The death of J.D. Salinger at the age of 91 seems as unreal as the life of the man whose literary wounds were perversely exposed, first through his distilled stories and then through a frustrated, self-imposed silence, for multiple generations.
It was a unipolar cultural world, leavened by the deaths of World War II, which Salinger and James Dean and Elvis Presley and Jackson Pollock appeared to remake, for their revolution was really the revanchist last gasp of the American white male. Holden Caulfield wandered through life looking backwards, at a dead brother, a precocious sister, a professor who tried to fondle him and a desperate hooker. Who could anticipate that these would emerge as the central characters of American life, pushing the snot-nosed preppy aside forever?
Salinger was an assimilated Jew who followed the U.S. Army through the Battle of the Bulge, interrogating prisoners and disposing of the dead as an intelligence officer. In his uncomfortable role as a Park Avenue suitor and then a country squire, he dated Oona O'Neill and Gloria Vanderbilt, followed by a succession of "perfect" young ladies, including the young writer Joyce Maynard. He spread his fragile personality all over them, into the aptly named Glass family of his greatest fiction and to the service of New Yorker editor William Shawn and whole series of vedantic gurus.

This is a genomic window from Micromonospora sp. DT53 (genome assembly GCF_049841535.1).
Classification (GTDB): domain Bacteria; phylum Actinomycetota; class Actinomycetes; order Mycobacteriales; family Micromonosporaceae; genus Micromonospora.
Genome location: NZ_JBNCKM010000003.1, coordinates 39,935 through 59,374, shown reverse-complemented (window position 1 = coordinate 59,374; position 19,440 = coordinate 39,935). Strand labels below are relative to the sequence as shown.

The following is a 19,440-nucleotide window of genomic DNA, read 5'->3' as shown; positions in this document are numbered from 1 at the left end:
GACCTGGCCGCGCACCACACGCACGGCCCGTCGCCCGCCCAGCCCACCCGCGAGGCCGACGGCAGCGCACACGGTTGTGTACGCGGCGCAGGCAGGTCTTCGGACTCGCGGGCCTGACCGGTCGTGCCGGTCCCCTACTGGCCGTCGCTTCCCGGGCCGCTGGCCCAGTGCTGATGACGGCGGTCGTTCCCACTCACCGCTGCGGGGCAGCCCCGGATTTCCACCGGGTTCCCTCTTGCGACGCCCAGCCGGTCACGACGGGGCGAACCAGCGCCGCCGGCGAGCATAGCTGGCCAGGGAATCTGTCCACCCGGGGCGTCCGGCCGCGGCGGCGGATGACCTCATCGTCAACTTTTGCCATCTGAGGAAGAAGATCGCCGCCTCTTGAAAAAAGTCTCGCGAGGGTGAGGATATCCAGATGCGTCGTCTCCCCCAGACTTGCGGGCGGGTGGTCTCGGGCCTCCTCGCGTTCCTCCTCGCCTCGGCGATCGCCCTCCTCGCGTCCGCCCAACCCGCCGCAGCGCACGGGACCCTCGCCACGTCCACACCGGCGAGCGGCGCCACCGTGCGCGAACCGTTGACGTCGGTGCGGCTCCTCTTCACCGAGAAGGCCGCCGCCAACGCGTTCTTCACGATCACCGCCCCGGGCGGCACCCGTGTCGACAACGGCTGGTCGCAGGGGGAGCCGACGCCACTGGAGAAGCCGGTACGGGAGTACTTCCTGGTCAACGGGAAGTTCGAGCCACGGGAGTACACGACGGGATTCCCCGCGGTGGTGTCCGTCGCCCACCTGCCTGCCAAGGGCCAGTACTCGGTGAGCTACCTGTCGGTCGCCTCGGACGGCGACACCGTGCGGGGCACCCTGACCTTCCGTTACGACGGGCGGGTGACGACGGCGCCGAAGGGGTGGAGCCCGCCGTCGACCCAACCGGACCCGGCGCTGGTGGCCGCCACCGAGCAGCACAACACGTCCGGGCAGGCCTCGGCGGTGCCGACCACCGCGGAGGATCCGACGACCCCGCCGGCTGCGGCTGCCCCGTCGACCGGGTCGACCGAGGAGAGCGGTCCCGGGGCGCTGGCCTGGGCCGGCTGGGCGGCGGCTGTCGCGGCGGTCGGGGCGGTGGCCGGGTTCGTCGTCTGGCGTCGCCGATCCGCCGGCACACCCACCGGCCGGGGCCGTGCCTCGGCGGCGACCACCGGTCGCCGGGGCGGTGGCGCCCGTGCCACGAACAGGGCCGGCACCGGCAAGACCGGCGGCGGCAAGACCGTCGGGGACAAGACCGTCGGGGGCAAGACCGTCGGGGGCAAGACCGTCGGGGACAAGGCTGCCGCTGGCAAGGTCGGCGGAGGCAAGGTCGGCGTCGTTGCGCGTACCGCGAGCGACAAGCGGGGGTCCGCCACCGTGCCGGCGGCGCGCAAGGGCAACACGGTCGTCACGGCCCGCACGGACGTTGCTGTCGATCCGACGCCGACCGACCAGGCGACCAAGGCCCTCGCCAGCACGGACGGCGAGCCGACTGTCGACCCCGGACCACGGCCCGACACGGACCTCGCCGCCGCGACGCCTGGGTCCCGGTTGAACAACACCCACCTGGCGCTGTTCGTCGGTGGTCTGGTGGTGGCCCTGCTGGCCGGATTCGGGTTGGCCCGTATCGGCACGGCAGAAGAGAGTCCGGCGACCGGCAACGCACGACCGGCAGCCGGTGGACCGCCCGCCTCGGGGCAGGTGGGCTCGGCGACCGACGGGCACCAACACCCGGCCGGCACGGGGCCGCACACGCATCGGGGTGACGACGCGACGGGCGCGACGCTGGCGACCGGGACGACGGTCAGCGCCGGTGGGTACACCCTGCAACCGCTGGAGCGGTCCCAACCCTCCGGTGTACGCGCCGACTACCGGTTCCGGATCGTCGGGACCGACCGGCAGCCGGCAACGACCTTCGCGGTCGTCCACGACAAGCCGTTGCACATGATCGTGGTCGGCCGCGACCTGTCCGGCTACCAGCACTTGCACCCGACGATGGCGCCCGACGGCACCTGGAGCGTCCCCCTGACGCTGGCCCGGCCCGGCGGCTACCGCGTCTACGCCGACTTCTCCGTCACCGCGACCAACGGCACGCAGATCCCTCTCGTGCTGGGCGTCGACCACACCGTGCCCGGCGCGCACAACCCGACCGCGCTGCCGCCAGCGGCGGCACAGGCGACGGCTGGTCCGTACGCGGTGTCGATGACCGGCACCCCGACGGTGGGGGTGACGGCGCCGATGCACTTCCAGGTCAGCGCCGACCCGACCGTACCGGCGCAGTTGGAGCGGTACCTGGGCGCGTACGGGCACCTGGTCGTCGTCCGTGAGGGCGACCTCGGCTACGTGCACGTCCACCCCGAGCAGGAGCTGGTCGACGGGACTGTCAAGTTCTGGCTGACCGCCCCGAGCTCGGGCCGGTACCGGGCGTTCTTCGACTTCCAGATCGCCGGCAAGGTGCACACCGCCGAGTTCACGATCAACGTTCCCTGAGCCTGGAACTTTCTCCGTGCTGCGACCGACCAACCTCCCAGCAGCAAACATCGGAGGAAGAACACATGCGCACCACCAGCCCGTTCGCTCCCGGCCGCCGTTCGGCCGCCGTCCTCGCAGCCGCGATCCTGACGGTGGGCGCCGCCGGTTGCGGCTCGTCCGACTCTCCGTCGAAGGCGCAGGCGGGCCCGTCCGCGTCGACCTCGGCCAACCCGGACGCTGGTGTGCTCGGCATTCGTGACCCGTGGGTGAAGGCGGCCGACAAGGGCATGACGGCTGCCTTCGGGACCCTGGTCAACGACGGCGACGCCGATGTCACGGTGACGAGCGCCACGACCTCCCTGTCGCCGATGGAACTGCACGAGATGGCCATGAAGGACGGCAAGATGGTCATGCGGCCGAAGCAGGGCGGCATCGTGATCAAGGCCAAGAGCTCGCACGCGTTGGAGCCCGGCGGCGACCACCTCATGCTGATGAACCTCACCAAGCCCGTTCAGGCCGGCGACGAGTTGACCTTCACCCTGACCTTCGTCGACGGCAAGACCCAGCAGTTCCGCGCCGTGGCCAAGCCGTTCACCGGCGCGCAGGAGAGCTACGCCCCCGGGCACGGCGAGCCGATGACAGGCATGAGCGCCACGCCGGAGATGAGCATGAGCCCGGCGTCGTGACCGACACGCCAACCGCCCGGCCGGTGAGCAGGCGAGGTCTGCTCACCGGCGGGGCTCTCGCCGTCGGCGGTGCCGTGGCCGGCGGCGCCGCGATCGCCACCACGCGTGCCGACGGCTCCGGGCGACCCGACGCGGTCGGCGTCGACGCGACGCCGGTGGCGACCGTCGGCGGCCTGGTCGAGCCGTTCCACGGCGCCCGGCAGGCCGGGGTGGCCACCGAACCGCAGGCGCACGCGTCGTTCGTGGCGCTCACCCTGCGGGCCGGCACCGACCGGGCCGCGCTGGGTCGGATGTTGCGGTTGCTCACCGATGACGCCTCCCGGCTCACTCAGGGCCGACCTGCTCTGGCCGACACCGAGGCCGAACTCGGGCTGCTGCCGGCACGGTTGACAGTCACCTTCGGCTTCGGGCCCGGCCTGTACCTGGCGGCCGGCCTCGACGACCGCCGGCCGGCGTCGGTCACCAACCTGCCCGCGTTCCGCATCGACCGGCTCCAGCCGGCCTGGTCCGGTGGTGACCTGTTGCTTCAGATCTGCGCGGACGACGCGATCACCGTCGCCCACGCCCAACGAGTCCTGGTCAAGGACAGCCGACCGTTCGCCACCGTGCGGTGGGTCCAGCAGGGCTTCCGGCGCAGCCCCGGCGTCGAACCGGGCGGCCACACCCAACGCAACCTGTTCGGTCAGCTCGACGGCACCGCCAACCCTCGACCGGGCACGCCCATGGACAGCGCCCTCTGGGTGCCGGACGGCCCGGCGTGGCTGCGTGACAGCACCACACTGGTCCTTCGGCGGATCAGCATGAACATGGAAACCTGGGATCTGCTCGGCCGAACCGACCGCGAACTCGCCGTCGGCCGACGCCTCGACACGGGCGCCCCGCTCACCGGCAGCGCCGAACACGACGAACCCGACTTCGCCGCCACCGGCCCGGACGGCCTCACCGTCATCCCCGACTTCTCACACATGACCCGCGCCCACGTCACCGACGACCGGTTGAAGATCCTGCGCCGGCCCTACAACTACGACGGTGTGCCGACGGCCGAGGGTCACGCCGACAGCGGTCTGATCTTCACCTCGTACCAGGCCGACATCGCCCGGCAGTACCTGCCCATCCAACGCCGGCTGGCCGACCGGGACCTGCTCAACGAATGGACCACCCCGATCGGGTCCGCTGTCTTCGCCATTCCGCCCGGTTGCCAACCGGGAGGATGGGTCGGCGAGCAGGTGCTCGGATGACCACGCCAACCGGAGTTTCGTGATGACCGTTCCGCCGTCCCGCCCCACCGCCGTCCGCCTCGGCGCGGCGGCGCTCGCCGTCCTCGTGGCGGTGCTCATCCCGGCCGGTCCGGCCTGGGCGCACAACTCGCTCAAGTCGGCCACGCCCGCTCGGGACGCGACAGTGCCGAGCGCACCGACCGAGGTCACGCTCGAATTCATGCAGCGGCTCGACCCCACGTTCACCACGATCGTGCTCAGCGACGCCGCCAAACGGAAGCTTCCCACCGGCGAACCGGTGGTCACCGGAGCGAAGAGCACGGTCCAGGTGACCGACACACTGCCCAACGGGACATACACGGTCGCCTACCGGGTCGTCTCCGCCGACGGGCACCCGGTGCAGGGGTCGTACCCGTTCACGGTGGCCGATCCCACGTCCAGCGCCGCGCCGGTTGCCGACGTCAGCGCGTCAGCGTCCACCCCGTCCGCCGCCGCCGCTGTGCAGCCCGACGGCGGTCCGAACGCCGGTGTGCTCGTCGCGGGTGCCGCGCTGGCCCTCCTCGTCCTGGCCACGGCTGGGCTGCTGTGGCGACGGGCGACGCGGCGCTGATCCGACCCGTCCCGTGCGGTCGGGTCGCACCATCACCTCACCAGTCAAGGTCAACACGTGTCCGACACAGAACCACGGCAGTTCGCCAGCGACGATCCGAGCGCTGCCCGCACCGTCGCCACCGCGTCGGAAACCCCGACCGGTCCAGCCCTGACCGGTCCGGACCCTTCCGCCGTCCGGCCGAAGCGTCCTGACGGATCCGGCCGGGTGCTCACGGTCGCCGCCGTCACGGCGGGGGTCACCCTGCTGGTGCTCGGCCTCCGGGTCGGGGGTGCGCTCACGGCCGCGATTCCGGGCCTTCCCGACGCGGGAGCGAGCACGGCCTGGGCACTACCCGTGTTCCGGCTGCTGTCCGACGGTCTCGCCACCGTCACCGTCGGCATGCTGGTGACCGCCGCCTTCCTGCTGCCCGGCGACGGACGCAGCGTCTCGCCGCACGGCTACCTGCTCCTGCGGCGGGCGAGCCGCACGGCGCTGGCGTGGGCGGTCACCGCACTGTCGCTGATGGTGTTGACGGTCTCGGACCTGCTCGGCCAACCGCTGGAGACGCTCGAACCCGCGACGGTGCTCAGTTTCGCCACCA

As a man and a writer, Salinger's theme was "let's get lost," a soul so burdened and overburnished as to repel Dante himself. And a soul that left a small residue of the some of the greatest, most distilled and depressing writing ever produced in America. As Abelard, who was castrated for his love, said to Eloise, "Let me tell you of my troubles." For Salinger, whose legacy will now explode into our media supernova with all the force he spent a lifetime resisting, the troubles are over.
CHARLIE FINCH is co-author of Most Art Sucks: Five Years of Coagula (Smart Art Press).